In Ireland we are slowly promoting referenda on a variety of social policy issues but we should tread carefully because once the referendum genie is out of the bottle it’s very hard to put it back in as is now obvious with some of our closest neighbours. When asked whether referenda were a good idea, Michael Marsh, a political scientist at Trinity College Dublin, said: “The simple answer is almost never.”
Given that it’s the holiday season and, in an effort, to promote some light reading after the seriousness of the points above I have extracted five points from Yes, Minister in relation to how they viewed Europe, which I hope will give you a smile!
Brits are distrustful of Europe — always have been
From ‘The writing on the wall’ (1980)
Sir Humphrey: Minister, Britain has had the same foreign policy objective for at least the last 500 years: to create a disunited Europe. In that cause we have fought with the Dutch against the Spanish, with the Germans against the French, with the French and Italians against the Germans, and with the French against the Germans and Italians. Divide and rule, you see. Why should we change now, when it’s worked so well?
Hacker: That’s all ancient history, surely?
Sir Humphrey: Yes, and current policy. We had to break the whole thing [the EEC] up, so we had to get inside. We tried to break it up from the outside, but that wouldn’t work. Now that we’re inside we can make a complete pig’s breakfast of the whole thing: set the Germans against the French, the French against the Italians, the Italians against the Dutch… The Foreign Office is terribly pleased; it’s just like old times.
Hacker: But surely, we’re all committed to the European ideal?
Sir Humphrey: [chuckles] Really, minister.
Hacker: If not, why are we pushing for an increase in the membership?
Sir Humphrey: Well, for the same reason. It’s just like the United Nations, in fact; the more members it has, the more arguments it can stir up, the more futile and impotent it becomes.
Hacker: What appalling cynicism.
Sir Humphrey: Yes… We call it diplomacy, minister.
Every man, woman and country for themselves
From ‘The devil you know’ (1981)
Hacker: Europe is a community of nations, dedicated towards one goal.
Sir Humphrey: Oh, ha ha ha.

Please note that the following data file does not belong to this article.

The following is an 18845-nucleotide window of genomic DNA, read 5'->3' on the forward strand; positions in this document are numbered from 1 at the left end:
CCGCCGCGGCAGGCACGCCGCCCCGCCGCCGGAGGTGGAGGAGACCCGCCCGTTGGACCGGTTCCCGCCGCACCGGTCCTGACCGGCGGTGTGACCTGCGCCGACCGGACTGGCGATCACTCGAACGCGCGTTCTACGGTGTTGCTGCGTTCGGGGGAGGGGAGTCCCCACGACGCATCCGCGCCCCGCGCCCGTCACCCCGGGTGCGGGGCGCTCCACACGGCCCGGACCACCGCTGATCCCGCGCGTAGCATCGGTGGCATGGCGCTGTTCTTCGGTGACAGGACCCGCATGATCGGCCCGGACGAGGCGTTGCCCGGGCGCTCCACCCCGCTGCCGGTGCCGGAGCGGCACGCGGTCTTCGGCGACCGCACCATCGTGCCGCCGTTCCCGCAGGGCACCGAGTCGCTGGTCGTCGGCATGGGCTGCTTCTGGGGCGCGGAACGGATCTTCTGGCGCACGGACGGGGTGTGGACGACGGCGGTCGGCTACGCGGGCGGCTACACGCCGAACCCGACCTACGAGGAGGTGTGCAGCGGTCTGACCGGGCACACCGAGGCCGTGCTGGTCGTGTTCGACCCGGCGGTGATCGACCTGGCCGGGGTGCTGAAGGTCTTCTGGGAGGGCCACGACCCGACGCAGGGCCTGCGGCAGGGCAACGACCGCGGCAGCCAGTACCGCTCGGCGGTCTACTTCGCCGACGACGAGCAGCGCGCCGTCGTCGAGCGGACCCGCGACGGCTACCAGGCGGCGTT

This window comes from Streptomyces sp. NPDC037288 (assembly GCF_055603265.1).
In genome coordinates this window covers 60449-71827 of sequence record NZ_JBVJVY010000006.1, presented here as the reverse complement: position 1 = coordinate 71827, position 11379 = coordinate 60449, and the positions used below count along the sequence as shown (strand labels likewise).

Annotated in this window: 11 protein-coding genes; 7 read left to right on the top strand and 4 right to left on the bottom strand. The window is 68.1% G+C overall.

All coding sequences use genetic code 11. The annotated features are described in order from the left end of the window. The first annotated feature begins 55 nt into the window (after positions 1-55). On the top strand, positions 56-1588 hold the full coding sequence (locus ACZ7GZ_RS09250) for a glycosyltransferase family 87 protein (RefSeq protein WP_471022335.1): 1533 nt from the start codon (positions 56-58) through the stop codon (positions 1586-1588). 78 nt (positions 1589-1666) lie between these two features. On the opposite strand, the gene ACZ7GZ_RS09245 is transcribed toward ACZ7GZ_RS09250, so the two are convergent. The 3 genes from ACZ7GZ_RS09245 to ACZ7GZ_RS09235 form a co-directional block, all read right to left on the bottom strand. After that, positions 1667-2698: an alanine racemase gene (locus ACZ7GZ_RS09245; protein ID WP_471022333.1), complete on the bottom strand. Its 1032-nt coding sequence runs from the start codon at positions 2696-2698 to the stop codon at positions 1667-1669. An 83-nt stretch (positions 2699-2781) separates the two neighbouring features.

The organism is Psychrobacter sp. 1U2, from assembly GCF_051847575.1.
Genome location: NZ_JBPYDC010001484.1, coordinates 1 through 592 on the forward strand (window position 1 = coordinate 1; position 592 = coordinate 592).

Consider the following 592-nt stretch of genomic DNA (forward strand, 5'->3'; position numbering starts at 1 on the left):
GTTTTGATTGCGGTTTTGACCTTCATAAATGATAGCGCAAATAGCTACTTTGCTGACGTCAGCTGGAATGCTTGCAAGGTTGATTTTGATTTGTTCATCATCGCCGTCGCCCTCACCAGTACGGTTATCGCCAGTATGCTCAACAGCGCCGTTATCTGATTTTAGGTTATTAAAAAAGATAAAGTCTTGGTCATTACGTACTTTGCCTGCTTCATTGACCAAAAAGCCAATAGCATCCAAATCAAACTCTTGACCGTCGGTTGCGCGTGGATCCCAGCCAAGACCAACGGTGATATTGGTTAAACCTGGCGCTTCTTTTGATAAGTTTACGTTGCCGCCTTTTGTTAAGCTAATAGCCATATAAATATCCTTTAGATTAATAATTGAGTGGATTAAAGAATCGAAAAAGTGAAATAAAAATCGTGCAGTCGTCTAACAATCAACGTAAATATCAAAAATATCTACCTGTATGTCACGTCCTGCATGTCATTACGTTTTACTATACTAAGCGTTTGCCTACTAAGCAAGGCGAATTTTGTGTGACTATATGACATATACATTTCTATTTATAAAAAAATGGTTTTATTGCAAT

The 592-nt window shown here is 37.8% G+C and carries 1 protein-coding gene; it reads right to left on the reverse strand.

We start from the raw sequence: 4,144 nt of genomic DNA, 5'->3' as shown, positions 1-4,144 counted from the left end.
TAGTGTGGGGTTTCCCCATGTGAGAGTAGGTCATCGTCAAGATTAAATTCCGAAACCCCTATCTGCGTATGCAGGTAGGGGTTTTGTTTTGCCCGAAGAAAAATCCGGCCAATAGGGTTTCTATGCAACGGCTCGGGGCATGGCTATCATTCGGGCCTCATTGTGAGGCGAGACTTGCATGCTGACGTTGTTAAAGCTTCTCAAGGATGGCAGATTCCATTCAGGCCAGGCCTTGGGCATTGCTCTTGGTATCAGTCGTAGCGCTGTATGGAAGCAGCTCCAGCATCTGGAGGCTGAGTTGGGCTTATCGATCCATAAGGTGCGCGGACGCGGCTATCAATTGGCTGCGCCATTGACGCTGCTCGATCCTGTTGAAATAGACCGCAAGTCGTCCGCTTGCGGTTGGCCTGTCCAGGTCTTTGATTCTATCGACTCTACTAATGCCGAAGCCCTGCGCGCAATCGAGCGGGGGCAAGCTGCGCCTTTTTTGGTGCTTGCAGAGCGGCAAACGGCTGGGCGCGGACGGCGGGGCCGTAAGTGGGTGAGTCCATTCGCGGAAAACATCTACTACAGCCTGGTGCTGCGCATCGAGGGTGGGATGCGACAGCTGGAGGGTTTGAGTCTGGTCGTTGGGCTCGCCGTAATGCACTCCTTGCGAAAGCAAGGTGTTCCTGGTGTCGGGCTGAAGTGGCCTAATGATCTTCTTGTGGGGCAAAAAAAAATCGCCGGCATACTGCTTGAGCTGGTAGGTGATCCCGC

Hacker: May we share the joke, Humphrey?
Sir Humphrey: Oh, Minister, let’s look at this objectively. It is a game played for national interests, and always was. Why do you suppose we went into it?
Hacker: To strengthen the brotherhood of free Western nations.
Sir Humphrey: Oh really. We went in to screw the French by splitting them off from the Germans.
Hacker: So why did the French go into it, then?
Sir Humphrey: Well, to protect their inefficient farmers from commercial competition.
Hacker: That certainly doesn’t apply to the Germans.
Sir Humphrey: No, no. They went in to cleanse themselves of genocide and apply for readmission to the human race.
Hacker: I never heard such appalling cynicism! At least the small nations didn’t go into it for selfish reasons.
Sir Humphrey: Oh really? Luxembourg is in it for the perks; the capital of the EEC, all that foreign money pouring in.
Hacker: Very sensible central location.
Sir Humphrey: With the administration in Brussels and the Parliament in Strasbourg? Minister, it’s like having the House of Commons in Swindon and the Civil Service in Kettering!
No one wants to eat salami!
From ‘Party games’ (1984)
Hacker: By the end of next year we shall be waving goodbye to the good old British sausage and we’ll be forced to accept some foreign muck like salami or bratwurst or something in its place.
Sir Bernard Woolley: They can’t stop us eating the British sausage, can they?
Hacker: They can stop us calling it the sausage though. Apparently, it’s going to be called the emulsified, high-fat offal tube.
Sir Bernard: And you swallowed it?
Those pesky Eurocrats
From ‘The devil you know’ (1981)
Hacker: Brussels is a shambles. You know what they say about the average Common Market official? He has the organising ability of the Italians, the flexibility of the Germans and the modesty of the French. And that’s topped up by the imagination of the Belgians, the generosity of the Dutch and the intelligence of the Irish.
Weapons against the world
From ‘The grand design’ (1986)
Sir Humphrey: With Trident we could obliterate the whole of Eastern Europe.
Hacker: I don’t want to obliterate the whole of Eastern Europe.
Sir Humphrey: But it’s a deterrent.
Hacker: It’s a bluff. I probably wouldn’t use it.
Sir Humphrey: Yes, but they don’t know that you probably wouldn’t.
Hacker: They probably do.
Sir Humphrey: Yes, they probably know that you probably wouldn’t. But they can’t certainly know.
Hacker: They probably certainly know that I probably wouldn’t.
Sir Humphrey: Yes, but even though they probably certainly know that you probably wouldn’t, they don’t certainly know that although you probably wouldn’t, there is no probability that you certainly would!
Enjoy the holiday read!